IBM has told attendees at the LinuxWorld Conference & Expo that there is no need for it to indemnify its growing pool of 6,300 Linux customers.
"Our position hasn't changed," said Jim Stallings, IBM's general manager for Linux. The claims that have been alleged by the SCO Group against IBM have no basis, so indemnification is not needed.
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Even if customers still have concerns, both major Linux distributions - SuSE Linux and Red Hat Enterprise Linux - have customer protection programmes in place to help defend users against legal actions from SCO, Stallings said.
In addition, the Open Source Development Labs, a non-profit enterprise Linux advocacy group, has begun a defence fund that it hopes will bring in $10m for users entangled in any related legal fights.
Despite recent legal threats from SCO that it could soon begin suing enterprise Linux users, use of the operating system among businesses has continued to grow, Stallings said.
Irving Wladawsky-Berger, vice-president of technology and strategy for IBM said indemnification is unnecessary because no court has yet to rule on SCO's claims.
"We believe the [SCO] suit has zero merit," Wladawsky-Berger said. "In our legal system, you've got to go to court and get it over with. That's what we're doing.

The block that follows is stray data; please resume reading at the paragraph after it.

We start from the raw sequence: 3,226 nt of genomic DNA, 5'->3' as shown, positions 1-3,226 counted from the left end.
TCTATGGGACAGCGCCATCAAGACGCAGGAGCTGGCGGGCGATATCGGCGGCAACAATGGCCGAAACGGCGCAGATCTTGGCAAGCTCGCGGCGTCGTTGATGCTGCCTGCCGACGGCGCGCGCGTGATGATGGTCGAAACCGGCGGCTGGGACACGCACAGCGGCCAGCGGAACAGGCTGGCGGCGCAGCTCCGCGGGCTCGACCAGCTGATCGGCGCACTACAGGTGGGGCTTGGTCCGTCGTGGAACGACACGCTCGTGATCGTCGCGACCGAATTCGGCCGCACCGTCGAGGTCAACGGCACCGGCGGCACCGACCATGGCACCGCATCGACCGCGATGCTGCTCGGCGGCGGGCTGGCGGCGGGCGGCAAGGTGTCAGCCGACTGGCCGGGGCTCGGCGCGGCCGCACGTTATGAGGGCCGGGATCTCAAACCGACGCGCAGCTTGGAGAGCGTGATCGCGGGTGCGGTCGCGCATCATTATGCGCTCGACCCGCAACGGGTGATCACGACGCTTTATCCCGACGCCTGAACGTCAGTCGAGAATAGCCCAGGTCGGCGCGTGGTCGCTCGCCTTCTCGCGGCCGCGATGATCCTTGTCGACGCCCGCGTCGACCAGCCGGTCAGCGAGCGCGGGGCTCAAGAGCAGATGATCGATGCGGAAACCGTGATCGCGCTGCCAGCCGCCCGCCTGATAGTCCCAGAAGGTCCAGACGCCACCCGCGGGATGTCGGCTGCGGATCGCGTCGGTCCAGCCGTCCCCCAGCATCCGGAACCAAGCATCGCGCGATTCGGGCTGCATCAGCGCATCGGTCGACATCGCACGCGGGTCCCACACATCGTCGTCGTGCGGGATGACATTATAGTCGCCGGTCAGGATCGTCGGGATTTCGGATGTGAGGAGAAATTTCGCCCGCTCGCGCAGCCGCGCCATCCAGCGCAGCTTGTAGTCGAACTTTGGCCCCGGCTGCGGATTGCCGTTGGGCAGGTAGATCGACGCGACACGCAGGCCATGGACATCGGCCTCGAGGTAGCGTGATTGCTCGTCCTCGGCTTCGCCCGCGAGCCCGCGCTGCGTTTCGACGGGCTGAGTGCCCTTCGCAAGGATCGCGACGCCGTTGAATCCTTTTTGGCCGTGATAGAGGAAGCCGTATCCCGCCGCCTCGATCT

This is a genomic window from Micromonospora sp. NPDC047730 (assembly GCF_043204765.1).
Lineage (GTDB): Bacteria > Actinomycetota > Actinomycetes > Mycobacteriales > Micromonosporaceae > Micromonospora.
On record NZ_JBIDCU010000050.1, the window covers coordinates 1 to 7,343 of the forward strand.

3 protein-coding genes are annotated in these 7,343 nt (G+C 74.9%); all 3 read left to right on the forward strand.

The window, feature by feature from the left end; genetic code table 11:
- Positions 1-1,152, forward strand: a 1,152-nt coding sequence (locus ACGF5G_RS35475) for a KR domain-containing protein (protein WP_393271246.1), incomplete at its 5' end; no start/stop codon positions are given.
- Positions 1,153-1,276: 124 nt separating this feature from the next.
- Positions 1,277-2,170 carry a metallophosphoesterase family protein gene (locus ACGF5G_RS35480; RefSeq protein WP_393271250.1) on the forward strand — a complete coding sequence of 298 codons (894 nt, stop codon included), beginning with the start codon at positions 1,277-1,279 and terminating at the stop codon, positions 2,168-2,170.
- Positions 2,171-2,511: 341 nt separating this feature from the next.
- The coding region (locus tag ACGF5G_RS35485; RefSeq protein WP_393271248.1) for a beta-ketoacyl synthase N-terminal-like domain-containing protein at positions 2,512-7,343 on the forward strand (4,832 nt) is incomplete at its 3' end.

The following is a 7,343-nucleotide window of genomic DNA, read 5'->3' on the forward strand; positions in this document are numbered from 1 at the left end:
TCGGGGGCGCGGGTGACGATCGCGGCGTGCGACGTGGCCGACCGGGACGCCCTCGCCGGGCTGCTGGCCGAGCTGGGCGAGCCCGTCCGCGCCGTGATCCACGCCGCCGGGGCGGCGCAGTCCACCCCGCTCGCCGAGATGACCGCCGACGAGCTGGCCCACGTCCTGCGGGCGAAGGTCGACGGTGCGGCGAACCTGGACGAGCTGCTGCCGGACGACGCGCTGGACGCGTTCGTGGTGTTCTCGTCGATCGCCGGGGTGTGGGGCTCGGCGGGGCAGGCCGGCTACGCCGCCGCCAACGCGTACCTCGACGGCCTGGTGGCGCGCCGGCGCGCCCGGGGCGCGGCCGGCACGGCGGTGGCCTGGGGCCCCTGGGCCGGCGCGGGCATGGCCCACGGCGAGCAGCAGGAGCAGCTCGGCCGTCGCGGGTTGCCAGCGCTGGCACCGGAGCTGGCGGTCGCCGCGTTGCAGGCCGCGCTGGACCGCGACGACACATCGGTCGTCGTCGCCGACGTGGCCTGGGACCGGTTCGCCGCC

"I know there is a part of the US which believes that legal issues should be tried in the media," he said. "But it's not won in the media. We think the actions we're taking are the right actions to get these issues behind us."
Matt Plociak, an analyst at Progressive Strategies, said IBM's argument against offering indemnification to its customers makes sense.
"To me, if you offer indemnification, you're saying there may be a problem," he said. "IBM is saying there is no problem and [that they're] going to prove that in court. I think that's a reasonable strategy, and obviously their customers are confident with that because they have not stopped buying and using Linux."
Al Gillen, an analyst at IDC, said that while IBM continues to pass on indemnification, the company has donated money to the legal defence fund created by the OSDL.
"I don't think there's any real need to provide any indemnification until they have a customer who's in some form of litigation," Gillen said. "Then the pressure would increase for them to do something."
Red Hat announced this week the creation of a Open Source Assurance programme that will protect all existing and future Red Hat Enterprise Linux customers from legal challenges as long as they are using the software.
Under the included intellectual property warranty, the company would replace any software code that allegedly infringed on other code, so users and developers could continue to work with the products.
Money would be available from the Open Source Now legal defence fund for customers that might be sued for infringement issues.
The Red Hat move comes on the heels of last week's decision by Novell, which has acquired SuSE Linux, to indemnify SuSE Linux customers against possible legal action from SCO.
When Unix supplier SCO filed its lawsuit against IBM, which alleged that IBM had illegally contributed some of SCO's System V Unix code to the open-source Linux project.
Additional suits and countersuits have been filed by Red Hat and Novell since the case began.
Todd R Weiss writes for Computerworld